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Consent and Consultation in Genetic Research on American Indians and Alaska Natives

by Brett Lee Shelton, J.D.


There are many reasons why a person might choose not to participate in as a subject in scientific research.┼ It may take too much time, make the person uncomfortable, or infringe on privacy in a way that makes it undesirable to participate. There may be other reasons, as well, such as religious qualms with the research or certain aspects of it, or a dislike for the researcher.┼ Whatever the reason, most civil societies deem it important that a person generally not be required to participate in any research in which they do not want to take part.┼ There are many laws and ethical canons that address this requirement that subjects ĎconsentË to being studied before research is allowable.

Moreover, it is not enough to merely get consent from a potential study participantéthe person must be informed of what their participation will entail in order for their consent to be considered valid.┼ While there is some debate about just how much information a potential subject must be given in order for consent to be considered Ďinformed consent,Ë it is generally agreed that the participant must be fairly well-informed in order for their consent to be valid.┼ Otherwise, the potential subjects are not aware of that to which they are consenting. The consent is not real.┼

In the United States, the only real legal protection for informed consent is in the Federal Policy for the Protection of Human Subjects (ĎFederal PolicyË).┼ The Federal Policy covers only research funded or conducted by the federal government, and it requires consent by requiring that research be approved by Institutional Review Boards (IRBs).┼ The IRBs in turn, must require that informed consent be a part of the design of all research that they approve. See 45 C.F.R. Part 46.┼

Consent Among Individual American Indians in Genetic Research

Among American Indians, there may be many culturally-based reasons why an individual might choose not to participate in genetic studies.┼ In addition to the reasons any person might decline to participate in genetic research, an American Indian might have other reasons.┼ Their particular tribal background, and the degree to which that particular tribal culture affects their values and beliefs, will determine on whether they have such objections.┼

There are many different American Indian cultures in the United States, and these cultures can differ from those of the mainstream culture in many, sometimes unexpected, ways.┼ It would be virtually impossible for any researcher to anticipate all the factors that an individual American Indian would deem important in deciding whether to participate in a particular study.┼ That is why it is important that American Indians be educated as much as possible about a study before they are asked to participate. In the field of genetics, the necessary education includes information about how samples are handled before, during, and after the research, and what the final product of the research is likely to be, in addition to education about the particular study.┼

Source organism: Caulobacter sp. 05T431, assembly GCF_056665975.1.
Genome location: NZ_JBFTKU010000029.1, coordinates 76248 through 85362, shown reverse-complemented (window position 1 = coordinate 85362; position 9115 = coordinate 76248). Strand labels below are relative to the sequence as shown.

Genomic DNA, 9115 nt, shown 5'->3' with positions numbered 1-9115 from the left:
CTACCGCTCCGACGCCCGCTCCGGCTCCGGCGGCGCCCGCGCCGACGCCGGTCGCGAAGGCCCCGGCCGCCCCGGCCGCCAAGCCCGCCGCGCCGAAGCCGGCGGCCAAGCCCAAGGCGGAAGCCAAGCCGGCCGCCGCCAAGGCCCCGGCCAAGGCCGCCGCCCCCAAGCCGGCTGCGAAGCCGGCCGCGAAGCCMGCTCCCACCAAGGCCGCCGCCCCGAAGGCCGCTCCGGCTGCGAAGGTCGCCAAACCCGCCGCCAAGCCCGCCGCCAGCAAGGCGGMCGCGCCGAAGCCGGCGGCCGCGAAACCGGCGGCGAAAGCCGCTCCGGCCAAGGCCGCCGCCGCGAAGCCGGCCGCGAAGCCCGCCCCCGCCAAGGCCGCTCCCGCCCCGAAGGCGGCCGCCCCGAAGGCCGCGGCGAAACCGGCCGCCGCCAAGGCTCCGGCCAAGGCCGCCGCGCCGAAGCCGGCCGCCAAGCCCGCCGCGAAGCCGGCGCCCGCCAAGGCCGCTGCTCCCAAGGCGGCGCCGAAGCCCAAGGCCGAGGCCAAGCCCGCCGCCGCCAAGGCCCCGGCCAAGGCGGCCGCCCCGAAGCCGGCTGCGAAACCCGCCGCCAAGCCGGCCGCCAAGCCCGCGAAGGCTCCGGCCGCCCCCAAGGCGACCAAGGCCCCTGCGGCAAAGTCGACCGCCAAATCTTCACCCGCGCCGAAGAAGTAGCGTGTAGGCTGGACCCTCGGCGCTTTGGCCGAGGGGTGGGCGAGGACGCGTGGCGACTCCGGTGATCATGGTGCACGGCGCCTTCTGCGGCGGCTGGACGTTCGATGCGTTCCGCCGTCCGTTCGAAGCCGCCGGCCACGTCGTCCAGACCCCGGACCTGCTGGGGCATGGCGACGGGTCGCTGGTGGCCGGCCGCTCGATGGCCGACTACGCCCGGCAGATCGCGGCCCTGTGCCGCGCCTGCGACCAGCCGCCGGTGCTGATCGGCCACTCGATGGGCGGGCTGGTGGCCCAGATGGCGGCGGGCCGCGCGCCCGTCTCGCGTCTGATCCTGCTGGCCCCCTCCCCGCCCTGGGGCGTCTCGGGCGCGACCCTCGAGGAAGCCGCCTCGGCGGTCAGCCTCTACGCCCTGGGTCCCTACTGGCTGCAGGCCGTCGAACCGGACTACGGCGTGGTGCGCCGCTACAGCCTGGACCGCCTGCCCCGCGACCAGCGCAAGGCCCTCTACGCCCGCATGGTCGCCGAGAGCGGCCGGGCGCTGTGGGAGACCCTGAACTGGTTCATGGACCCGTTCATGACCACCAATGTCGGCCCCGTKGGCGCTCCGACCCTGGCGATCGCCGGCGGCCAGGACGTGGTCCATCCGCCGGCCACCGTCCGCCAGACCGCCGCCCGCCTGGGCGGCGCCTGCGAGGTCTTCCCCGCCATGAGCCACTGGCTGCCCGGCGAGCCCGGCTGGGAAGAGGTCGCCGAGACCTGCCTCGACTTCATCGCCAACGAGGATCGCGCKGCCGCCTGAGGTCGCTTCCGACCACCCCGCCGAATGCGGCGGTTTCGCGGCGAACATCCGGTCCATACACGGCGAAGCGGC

This education does not take place very often before consent for genetic research is sought from American Indians.┼ American Indian people are frequently shocked and disappointed to hear that they may have been the source of biological samples being used in ways they never understood to be a possibility.┼ Further, many of the scientific journal reports on genetic research show evidence of a lack of any consent to the use of samples.┼ By using biological samples from American Indian people without their fully informed consent, researchers are violating the human rights of those individuals. By supporting the research through funding, the agencies involved are complicit in the human rights violations.

The federal agencies funding genetic research need to make at least two changes in order to correct the current systemic flaws that violate the human rights of American Indians.┼ First, education of American Indian people about genetics and its procedures is necessary on a large scale, so that potential study participants are informed about what they might participate in, and so that they may bring their own cultural values to bear on the decision of whether to participate or not.┼ Second, a system requiring specific consent for each secondary use of biological samples must be implemented and enforced.┼ Each secondary use is a new study, and neither consent for the primary use nor blanket consent by an under-informed sample source legitimately establishes the informed consent necessary for the protection of the subject American IndianÔs human rights.

Consultation Protects Individuals and Group Rights

American Indians, if they are members of tribes that have been officially recognized by the United States government, have another potential governmental safeguard for their interests--┼ in the form of their tribal governments. In theory, tribal governments can help protect the rights of their members.┼

Through all the years since the first contact with non-Indians, tribes have retained their sovereign authority to act for the benefit of their members.┼ This sovereign authority is frequently recognized by the United States and thereby made a part of federal law as well.┼ Further, sometimes the federal government grants additional authority to tribal governments that it would have otherwise claimed itself.┼ However, tribal governments must have sufficient power to make their protective actions effective.┼

In addition to their ability to protect the rights of individual members, tribal governments also serve to protect the collectively-held rights of the tribe as a whole.┼ The notion of group rights, particularly those that may be paramount to individual rights, is sometimes very foreign to those living in the mainstream culture, which usually assumes that rights and property are to be held by individuals and that all property can be alienable.┼ However, American Indians, and many cultures worldwide, continue to recognize certain areas in which the concerns of the group are paramount to those of any individual.┼

Tribal governments must frequently act in the interest of the tribe as a whole, and thereby protect group rights.┼ In cases where group rights of the tribe and individual rights of tribal members are in potential conflict, the people of the tribe are uniquely able to strike the culturally appropriate balance. Most frequently, the people of the tribe are able to strike this balance most effectively by acting through the governing body of the tribe, the tribal government.